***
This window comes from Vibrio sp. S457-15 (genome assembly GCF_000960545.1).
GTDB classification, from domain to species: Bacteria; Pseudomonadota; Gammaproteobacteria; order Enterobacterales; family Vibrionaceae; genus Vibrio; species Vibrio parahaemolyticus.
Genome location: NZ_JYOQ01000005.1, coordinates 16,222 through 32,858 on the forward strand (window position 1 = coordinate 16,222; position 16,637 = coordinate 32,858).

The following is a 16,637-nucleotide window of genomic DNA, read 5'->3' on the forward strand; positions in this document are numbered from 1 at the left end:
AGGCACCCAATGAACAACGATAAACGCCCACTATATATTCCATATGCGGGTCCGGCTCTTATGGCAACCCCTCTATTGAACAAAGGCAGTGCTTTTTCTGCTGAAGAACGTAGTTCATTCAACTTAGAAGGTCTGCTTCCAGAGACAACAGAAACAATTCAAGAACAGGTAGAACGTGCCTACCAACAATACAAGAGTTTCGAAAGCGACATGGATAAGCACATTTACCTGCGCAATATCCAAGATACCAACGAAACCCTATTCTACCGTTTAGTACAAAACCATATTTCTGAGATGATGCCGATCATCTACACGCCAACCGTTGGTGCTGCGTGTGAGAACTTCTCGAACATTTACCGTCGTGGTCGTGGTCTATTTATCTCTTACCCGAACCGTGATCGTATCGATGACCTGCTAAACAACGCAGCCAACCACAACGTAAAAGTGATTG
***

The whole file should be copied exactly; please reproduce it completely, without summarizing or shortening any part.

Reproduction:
This window comes from Vibrio sp. S457-15 (genome assembly GCF_000960545.1).
GTDB classification, from domain to species: Bacteria; Pseudomonadota; Gammaproteobacteria; order Enterobacterales; family Vibrionaceae; genus Vibrio; species Vibrio parahaemolyticus.
Genome location: NZ_JYOQ01000005.1, coordinates 16,222 through 32,858 on the forward strand (window position 1 = coordinate 16,222; position 16,637 = coordinate 32,858).

The following is a 16,637-nucleotide window of genomic DNA, read 5'->3' on the forward strand; positions in this document are numbered from 1 at the left end:
AGGCACCCAATGAACAACGATAAACGCCCACTATATATTCCATATGCGGGTCCGGCTCTTATGGCAACCCCTCTATTGAACAAAGGCAGTGCTTTTTCTGCTGAAGAACGTAGTTCATTCAACTTAGAAGGTCTGCTTCCAGAGACAACAGAAACAATTCAAGAACAGGTAGAACGTGCCTACCAACAATACAAGAGTTTCGAAAGCGACATGGATAAGCACATTTACCTGCGCAATATCCAAGATACCAACGAAACCCTATTCTACCGTTTAGTACAAAACCATATTTCTGAGATGATGCCGATCATCTACACGCCAACCGTTGGTGCTGCGTGTGAGAACTTCTCGAACATTTACCGTCGTGGTCGTGGTCTATTTATCTCTTACCCGAACCGTGATCGTATCGATGACCTGCTAAACAACGCAGCCAACCACAACGTAAAAGTGATTG